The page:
We defined a study as a temporally and spatially distinct experiment with internally consistent controls. Multiple studies could be reported from within one publication, for instance, if the same experimental treatments were performed in multiple streams with differing water quality or for water samples obtained from different stations along an oceanographic transect. When multiple measures were reported over time in a single experiment, we generally used the last temporal sample to avoid phases of transient dynamics in order to capture measures closer to when the system approached a potential equilibrium with the added nutrients. Exceptions were made to standardize duration within systems or to avoid excessively long incubations (mainly for bioassays with freshwater or marine phytoplankton). Data for multiple sampling dates in extended studies were averaged if phenological changes necessitated the use of mean values over all samples instead of the final value in order to be more ecologically relevant. In these cases, we used the most robust values by deferring to the working knowledge and intuition of the original authors.

We used the ln-transformed response ratio as our primary effect size metric RRX = ln (E⁄ C), where E is the measured value of the response variable in enrichment treatment X (N or P or N P) and C is its value in the unenriched control treatment. RR is one of the most frequently used effect metric in ecological meta-analysis (Hedges et al. 1999; Lajeunesse & Forbes 2003). Unlike Hedge s d, the ln-response ratio does not require a measure of sample variability. Moreover, in comparisons across systems where response variables and experimental designs can differ considerably, the analysis of change relative to the control is more meaningful than standardized absolute differences between means.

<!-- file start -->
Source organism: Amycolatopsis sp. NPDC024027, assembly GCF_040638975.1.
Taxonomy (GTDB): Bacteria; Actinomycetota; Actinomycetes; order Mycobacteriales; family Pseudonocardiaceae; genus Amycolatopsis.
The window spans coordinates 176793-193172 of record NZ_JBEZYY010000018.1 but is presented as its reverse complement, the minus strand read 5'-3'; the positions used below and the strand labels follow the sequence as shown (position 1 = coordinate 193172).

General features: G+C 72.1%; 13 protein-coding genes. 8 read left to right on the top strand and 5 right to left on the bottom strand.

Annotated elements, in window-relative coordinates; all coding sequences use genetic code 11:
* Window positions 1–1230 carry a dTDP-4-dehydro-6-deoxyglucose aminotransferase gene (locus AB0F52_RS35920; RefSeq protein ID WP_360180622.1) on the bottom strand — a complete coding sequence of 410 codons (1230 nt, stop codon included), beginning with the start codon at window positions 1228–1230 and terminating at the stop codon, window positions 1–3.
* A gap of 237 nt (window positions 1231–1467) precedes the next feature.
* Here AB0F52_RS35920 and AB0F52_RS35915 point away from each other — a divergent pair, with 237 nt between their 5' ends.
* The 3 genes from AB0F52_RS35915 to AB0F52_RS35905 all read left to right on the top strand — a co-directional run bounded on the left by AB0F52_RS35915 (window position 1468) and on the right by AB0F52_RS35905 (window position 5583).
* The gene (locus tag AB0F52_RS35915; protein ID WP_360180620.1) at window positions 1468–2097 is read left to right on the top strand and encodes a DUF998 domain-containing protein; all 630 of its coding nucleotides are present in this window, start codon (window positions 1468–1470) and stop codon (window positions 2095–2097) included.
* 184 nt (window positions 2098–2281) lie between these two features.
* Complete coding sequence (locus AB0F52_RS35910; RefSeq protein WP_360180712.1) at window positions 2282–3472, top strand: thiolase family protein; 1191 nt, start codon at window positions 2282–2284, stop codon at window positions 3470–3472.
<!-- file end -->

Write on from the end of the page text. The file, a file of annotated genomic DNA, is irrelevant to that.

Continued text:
For each study, we used a unique study identifier linked to the citation of the publication and obtained the following information wherever possible. We categorized the system as marine, terrestrial, or freshwater and the stratum within each system by assigning aquatic studies to either pelagic or benthic subcategories and the terrestrial to either aboveground or belowground. Some studies in wetlands and salt marshes were difficult to categorize. For these, we used the operational approach that studies addressing submersed or floating macrophytes, or microalgae growing on them, were classified as aquatic (marine or freshwater), whereas studies on above-water rooted plants were termed terrestrial. For studies involving submersed macrophytes, when nutrients were added to the sediments, only responses of the macrophytes were included. When nutrients were added to the overlying water, only responses of the epiphytes were included. Finally, we also created a standardized set for habitat subcategories consisting of: grassland ⁄ meadow; tundra; forest ⁄ shrubland; wetland; stream; lake pelagic; lake benthos; marine benthos (hard bottom), marine benthos (soft bottom); or marine pelagic. We also entered supporting data about incubation conditions and the local environment, including concentrations of available nutrients (nitrate, ammonium, soluble reactive phosphorus).

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Metadata download: Ecological Metadata Language (EML) File